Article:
A Digital Forensics and Incident Response (DFIR) plan is a systematic and documented method of approaching and managing situations resulting from IT security incidents or breaches as well as collecting evidence related to those incidents or breaches. DFIR plans are used in enterprise IT environments and facilities to identify, respond, limit and counteract security incidents as they occur.
The Value of Preparation
The best way to handle an incident is by being prepared and having already taken the necessary precautionary steps. This involves a specific process of identifying a set of individuals to make up the incident response team, making sure they are well trained for any procedures they may need to execute, creating a detailed document called the incident response plan and continually practicing and updating the incident response plan. The DFIR plan should have detailed steps for each type of incident that identifies the actions to be carried out, the order they should be executed, and which team members are involved. It is not a question of if you need to have a process and plan for digital forensics and incident response. It is only a matter of when you will be using it.
The Phases of the DFIR Plan
The following list offers videos that examine each phase of the DFIR plan and the important differences when implementing your plan with cloud resources:
- Overview: Traditional digital forensics and incident response is very dependent on physical systems and physical access. However, most organizations now run one or more of their services in the cloud. To address modern hybrid infrastructures your digital forensics and incident response plan must account for systems that are virtual and located outside your premises.
- Preparation: Preparation ensures that the DFIR is in a ready-to-execute state. Preparation also ensures that personnel are trained and that infrastructure and software needs are met ahead of time.
- Detection: Detection handles the initial identification and triage of an incident and establishes a chain of command for the incident response through investigation and documentation. A security orchestration, automation and response (SOAR) platform can automate ingestion of alerts or events from any number of security and networking devices on your network, as well as monitor email inboxes.
- Containment: Containment stops the incident from increasing in severity or scope. Containment protects the organization. A SOAR platform can orchestrate various security and networking tools to gather evidence from a system, shut off network access to a system, power down systems, and correlate alerts and incidents to help identify spreading compromises.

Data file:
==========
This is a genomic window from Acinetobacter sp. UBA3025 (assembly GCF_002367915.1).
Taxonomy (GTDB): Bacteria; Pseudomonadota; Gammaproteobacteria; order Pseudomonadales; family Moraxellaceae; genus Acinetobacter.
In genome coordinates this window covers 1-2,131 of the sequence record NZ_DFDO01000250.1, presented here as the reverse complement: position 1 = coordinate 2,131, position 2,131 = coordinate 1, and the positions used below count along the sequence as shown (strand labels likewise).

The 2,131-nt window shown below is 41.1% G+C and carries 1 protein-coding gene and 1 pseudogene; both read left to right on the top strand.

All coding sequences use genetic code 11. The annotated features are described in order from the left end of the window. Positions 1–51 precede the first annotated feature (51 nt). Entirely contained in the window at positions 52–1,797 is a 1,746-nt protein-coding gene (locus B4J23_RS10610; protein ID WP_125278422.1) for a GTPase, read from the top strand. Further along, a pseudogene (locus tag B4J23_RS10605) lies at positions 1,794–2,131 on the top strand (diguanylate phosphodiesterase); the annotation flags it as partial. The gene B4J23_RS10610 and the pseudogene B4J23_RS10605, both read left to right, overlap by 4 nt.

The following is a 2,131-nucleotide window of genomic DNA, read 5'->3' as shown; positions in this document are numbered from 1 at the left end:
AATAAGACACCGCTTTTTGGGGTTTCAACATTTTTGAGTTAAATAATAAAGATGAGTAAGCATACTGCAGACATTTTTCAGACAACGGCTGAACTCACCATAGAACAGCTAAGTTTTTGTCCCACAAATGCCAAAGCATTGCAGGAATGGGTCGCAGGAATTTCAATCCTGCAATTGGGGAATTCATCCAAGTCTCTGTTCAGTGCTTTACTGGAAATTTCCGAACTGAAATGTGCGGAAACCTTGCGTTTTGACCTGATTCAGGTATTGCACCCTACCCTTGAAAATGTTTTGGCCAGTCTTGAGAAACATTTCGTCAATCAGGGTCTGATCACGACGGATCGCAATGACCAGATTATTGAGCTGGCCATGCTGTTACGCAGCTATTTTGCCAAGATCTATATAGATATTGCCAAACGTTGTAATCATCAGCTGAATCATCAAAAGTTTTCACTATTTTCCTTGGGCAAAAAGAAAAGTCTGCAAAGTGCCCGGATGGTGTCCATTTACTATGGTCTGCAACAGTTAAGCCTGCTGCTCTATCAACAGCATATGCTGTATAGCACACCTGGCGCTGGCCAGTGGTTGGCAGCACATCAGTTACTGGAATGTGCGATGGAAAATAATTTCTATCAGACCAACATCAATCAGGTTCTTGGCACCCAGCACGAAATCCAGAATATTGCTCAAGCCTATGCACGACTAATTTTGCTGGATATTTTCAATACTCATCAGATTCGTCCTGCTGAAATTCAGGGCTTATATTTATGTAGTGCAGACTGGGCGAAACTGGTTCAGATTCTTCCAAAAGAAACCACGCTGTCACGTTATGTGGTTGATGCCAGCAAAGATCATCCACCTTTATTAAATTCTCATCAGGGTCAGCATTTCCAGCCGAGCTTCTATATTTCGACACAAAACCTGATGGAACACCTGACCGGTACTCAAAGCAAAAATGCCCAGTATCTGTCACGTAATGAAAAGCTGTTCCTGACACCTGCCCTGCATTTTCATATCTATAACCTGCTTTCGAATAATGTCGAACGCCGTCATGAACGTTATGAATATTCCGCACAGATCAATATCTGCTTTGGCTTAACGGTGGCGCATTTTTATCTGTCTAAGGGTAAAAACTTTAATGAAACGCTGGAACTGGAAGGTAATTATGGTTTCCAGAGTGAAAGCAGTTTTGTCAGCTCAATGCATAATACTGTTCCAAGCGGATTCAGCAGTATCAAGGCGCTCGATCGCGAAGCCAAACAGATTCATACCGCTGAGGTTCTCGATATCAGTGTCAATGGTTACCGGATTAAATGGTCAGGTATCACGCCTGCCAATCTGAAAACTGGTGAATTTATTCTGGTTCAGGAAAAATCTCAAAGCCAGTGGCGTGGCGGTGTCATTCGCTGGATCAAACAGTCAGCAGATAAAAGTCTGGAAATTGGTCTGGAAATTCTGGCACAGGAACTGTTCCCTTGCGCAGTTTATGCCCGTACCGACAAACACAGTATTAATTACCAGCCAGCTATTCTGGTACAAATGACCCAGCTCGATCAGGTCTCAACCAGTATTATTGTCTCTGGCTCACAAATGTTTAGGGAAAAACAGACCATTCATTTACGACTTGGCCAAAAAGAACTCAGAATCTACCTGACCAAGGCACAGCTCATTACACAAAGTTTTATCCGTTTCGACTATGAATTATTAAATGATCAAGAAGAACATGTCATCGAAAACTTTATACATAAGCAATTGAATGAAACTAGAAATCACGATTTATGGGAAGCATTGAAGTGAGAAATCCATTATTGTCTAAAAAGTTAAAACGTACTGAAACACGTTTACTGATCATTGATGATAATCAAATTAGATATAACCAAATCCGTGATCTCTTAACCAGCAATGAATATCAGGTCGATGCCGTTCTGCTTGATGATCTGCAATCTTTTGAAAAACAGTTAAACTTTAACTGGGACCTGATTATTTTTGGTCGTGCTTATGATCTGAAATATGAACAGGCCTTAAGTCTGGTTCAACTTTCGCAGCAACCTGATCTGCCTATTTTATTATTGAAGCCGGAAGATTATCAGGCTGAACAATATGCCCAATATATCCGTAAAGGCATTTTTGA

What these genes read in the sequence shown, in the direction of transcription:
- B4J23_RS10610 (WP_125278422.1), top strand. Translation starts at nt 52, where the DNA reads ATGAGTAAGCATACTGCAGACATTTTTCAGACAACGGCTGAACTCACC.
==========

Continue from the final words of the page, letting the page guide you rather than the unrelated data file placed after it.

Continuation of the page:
- Eradication: Eradication eliminates the root cause of incident to secure affected assets and to prevent further breaches. A SOAR platform, collecting backup data from a system, reimagining a system, redeploying containers and running on-system malware scans or scripts can all be automated and available at the click of a button.
- Recovery: Recovery restores pre-incident functionality to affected systems. A SOAR platform can use scripts or vendor tools to push standard images to systems, restore backed up data to assist in the recovery process, as well as verify whether expected accessibility and behavior have been restored.
- Lessons Learned: A lessons learned exercise is a retrospective focused on improving processes & procedures. An incident report based on the timeline of the incident is created and agreed on. The report should identify when things happened and ensure everyone agrees with the details. The lessons learned phase is often overlooked or skipped but it is very important because it reviews the incident and finds opportunities for improvements in the incident response plan and the overall security posture.
- Benefits of Automation: Automating the digital forensics and incident response plan and process can provide some very useful benefits like better consistency and uniformity of the actions, an increase in speed and accuracy, better tracking of what is taking place, and a reduced divergence from the plan itself. The process of gathering all data related to a case from multiple tools, environments, and sources can be automated with a SOAR platform. Most SOAR platforms allow data to be exported or reported in various formats.
*** This is a Security Bloggers Network syndicated blog from Swimlane (en-US) authored by Heather Williams. Read the original post at: https://swimlane.com/blog/automating-dfir-with-soar/